Cornell-Melbourne Research: Retiring Early Just Might Kill You
We already know you’re better off financially the later you begin claiming Social Security.
Now it seems there’s another reason to hold off on collecting those checks: If you retire early you’re more likely to die early as well.
A new study from Maria Fitzpatrick at Cornell University and Timothy Moore at the University of Melbourne shows a striking correlation between Social Security claims for early takers and a jump in mortality.
About a third of all Americans retire and start claiming Social Security benefits in their first month of eligibility when they turn 62. Fitzpatrick and Moore find this “may have an immediate, negative impact” on health.
The effect is biggest on men in this scenario, who see an increase in mortality risk of about 20 percent.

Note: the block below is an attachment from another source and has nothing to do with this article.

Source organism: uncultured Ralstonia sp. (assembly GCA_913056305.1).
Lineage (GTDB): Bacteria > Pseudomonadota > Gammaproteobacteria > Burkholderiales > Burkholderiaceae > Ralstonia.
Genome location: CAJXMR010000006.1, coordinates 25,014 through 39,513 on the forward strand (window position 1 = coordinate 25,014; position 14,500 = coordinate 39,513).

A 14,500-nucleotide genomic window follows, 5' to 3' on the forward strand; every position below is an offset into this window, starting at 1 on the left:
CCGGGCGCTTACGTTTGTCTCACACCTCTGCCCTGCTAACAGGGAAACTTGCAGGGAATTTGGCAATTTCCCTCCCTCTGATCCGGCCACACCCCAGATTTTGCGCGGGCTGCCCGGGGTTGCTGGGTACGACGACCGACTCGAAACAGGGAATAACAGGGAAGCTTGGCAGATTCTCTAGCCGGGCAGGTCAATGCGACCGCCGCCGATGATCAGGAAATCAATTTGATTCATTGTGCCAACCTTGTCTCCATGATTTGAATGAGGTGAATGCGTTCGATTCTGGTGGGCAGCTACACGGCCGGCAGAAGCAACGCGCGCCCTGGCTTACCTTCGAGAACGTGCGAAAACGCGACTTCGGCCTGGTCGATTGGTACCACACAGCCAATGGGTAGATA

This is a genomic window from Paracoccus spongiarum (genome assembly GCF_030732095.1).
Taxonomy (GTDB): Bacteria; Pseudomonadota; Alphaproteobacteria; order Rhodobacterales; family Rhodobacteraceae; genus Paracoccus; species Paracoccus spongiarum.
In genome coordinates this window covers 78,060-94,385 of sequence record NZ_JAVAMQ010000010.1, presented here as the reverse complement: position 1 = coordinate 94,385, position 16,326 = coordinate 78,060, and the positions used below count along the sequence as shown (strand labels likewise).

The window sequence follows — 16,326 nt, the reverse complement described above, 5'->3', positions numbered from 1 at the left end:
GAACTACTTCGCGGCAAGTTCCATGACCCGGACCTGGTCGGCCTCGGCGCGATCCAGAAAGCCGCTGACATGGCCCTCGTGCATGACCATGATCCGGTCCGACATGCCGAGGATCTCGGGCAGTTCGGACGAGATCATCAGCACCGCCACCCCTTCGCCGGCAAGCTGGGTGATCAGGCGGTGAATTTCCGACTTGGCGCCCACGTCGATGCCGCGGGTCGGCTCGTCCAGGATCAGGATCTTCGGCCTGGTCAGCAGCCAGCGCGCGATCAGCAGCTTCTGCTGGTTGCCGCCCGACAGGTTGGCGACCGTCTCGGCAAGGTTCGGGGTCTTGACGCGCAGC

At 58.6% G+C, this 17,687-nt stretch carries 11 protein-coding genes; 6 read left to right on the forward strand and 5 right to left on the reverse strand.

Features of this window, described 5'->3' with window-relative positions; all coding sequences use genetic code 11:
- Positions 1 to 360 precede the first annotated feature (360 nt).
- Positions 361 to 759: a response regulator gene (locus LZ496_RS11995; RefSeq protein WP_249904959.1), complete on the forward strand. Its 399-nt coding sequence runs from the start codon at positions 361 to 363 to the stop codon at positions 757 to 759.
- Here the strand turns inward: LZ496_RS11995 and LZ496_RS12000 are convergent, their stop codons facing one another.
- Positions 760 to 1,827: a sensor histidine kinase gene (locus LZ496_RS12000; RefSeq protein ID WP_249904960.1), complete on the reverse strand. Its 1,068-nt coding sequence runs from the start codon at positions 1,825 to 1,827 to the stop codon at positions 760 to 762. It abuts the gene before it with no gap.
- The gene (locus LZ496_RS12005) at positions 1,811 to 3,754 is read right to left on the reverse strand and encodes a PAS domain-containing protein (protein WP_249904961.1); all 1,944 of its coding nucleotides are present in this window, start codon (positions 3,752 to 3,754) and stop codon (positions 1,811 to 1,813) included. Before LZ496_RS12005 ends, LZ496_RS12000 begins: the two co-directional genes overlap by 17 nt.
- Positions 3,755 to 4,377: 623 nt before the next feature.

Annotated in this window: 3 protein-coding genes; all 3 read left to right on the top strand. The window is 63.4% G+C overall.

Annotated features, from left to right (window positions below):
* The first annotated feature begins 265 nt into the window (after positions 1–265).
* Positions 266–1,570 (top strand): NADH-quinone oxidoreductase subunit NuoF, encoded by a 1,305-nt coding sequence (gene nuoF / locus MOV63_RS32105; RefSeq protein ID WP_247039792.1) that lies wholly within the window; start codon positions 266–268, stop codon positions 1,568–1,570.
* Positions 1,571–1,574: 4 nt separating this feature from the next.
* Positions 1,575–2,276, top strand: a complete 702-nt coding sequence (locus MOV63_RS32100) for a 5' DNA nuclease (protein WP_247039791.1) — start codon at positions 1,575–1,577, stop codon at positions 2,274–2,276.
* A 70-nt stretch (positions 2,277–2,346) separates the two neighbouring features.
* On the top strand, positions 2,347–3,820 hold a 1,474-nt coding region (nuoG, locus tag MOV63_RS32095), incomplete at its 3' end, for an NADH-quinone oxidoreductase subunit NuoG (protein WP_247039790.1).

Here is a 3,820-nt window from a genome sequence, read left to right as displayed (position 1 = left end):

The authors found no rise in mortality among those for whom 62 was not the eligibility threshold for collecting Social Security.
Moreover, demographic groups with the highest rate of retirement at 62 had the highest mortality rate increases at that age.
The paper notes that the phenomenon may be linked partly to existing health problems that force some to stop working early.
Mortality Rates Have Increased for Working-age Rural Adults Since 2000
Mortality rates for Americans as a whole, and especially for children, were down in 2013-2015 from 15 years prior. But death rates went in the opposite direction for rural, working-age people after more than a century of decline, according to a report from the U.S. Department of Agriculture. 
Abuse of prescription medications, especially opioids, and related heroine-overdose deaths played a large role in the increase.
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Government social security is not the solution to our problems, it is the problem.
– Ronald Reagan